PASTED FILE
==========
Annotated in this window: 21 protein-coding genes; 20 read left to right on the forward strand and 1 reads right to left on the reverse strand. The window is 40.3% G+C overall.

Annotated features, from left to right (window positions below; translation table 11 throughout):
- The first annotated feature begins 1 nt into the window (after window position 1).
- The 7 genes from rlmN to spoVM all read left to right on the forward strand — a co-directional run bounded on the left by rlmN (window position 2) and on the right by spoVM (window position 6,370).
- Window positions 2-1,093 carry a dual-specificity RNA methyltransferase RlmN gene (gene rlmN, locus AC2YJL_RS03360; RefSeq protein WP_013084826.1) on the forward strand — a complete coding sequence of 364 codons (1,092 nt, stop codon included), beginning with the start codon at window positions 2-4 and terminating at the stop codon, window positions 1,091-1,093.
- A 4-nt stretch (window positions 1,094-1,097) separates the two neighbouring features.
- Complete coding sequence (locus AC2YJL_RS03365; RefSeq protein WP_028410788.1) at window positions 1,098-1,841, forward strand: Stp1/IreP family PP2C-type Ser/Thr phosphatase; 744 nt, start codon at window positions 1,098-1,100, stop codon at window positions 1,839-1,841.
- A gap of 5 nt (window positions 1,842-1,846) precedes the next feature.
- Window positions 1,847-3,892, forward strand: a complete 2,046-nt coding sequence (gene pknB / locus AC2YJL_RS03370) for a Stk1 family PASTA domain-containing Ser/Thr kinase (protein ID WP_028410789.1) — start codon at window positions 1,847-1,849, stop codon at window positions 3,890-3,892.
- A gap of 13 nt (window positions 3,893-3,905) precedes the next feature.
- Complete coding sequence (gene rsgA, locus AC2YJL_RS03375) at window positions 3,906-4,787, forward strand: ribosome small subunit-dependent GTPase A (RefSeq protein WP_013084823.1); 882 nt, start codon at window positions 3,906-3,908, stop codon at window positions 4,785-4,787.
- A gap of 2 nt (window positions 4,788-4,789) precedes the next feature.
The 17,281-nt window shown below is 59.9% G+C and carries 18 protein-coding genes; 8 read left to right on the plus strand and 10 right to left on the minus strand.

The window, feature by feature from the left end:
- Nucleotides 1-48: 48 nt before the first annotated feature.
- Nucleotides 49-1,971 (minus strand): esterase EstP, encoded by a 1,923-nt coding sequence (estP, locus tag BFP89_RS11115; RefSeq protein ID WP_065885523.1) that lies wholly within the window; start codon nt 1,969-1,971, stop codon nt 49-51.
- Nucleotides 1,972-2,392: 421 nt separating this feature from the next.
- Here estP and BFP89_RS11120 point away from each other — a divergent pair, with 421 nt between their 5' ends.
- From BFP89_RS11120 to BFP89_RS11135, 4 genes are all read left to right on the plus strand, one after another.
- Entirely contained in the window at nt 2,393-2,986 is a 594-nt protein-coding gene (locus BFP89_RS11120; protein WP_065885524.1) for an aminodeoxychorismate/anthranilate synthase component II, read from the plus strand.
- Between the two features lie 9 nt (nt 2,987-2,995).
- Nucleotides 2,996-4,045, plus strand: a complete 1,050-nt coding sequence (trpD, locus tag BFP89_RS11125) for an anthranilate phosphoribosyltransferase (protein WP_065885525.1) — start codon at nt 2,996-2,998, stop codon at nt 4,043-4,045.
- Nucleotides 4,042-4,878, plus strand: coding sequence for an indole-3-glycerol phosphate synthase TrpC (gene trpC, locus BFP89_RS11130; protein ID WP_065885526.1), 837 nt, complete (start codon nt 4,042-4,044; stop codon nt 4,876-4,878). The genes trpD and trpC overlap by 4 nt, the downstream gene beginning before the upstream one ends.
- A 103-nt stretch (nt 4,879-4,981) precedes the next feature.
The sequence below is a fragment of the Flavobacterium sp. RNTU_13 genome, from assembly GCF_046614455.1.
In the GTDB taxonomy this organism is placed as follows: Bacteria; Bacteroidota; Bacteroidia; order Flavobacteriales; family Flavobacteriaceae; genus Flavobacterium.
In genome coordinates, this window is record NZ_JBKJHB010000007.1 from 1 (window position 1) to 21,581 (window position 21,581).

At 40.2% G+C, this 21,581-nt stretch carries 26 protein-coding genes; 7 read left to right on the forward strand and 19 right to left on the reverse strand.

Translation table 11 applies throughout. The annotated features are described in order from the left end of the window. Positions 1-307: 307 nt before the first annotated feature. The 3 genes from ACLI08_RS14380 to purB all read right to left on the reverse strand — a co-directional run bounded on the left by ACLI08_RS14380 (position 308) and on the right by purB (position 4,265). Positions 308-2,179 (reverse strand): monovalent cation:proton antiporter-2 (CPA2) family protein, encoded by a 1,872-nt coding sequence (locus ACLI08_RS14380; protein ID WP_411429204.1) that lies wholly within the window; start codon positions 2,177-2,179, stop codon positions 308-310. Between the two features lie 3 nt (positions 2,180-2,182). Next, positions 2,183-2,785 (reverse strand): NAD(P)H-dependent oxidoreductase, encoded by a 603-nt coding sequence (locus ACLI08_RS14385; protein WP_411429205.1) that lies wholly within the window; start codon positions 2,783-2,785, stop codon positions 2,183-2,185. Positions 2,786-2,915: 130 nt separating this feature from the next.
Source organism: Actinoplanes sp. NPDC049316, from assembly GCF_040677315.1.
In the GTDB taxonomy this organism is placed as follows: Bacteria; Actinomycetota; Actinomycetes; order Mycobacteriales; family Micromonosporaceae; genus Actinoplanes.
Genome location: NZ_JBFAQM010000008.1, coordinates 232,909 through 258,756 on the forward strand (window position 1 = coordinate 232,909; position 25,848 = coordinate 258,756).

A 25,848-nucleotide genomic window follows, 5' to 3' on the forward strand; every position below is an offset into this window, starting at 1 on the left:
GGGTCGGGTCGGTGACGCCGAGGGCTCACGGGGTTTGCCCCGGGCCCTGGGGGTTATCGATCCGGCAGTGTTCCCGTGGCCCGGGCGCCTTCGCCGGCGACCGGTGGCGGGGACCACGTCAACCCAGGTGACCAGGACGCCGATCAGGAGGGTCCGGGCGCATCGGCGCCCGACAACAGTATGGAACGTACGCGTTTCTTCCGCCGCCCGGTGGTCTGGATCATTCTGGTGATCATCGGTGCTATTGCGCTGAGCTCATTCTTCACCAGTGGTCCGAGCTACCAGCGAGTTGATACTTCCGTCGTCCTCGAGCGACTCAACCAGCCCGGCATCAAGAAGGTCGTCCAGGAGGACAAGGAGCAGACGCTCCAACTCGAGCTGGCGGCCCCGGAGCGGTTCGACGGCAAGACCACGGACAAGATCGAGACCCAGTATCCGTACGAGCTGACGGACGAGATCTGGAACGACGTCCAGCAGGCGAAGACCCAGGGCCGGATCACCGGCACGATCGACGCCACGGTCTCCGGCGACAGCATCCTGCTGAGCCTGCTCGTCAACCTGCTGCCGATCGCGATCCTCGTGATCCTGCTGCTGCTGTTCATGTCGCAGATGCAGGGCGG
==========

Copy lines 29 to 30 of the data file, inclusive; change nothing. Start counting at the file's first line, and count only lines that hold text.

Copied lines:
Translation table 11 applies throughout. The annotated features are described in order from the left end of the window. Positions 1-307: 307 nt before the first annotated feature. The 3 genes from ACLI08_RS14380 to purB all read right to left on the reverse strand — a co-directional run bounded on the left by ACLI08_RS14380 (position 308) and on the right by purB (position 4,265). Positions 308-2,179 (reverse strand): monovalent cation:proton antiporter-2 (CPA2) family protein, encoded by a 1,872-nt coding sequence (locus ACLI08_RS14380; protein ID WP_411429204.1) that lies wholly within the window; start codon positions 2,177-2,179, stop codon positions 308-310. Between the two features lie 3 nt (positions 2,180-2,182). Next, positions 2,183-2,785 (reverse strand): NAD(P)H-dependent oxidoreductase, encoded by a 603-nt coding sequence (locus ACLI08_RS14385; protein WP_411429205.1) that lies wholly within the window; start codon positions 2,783-2,785, stop codon positions 2,183-2,185. Positions 2,786-2,915: 130 nt separating this feature from the next.
Source organism: Actinoplanes sp. NPDC049316, from assembly GCF_040677315.1.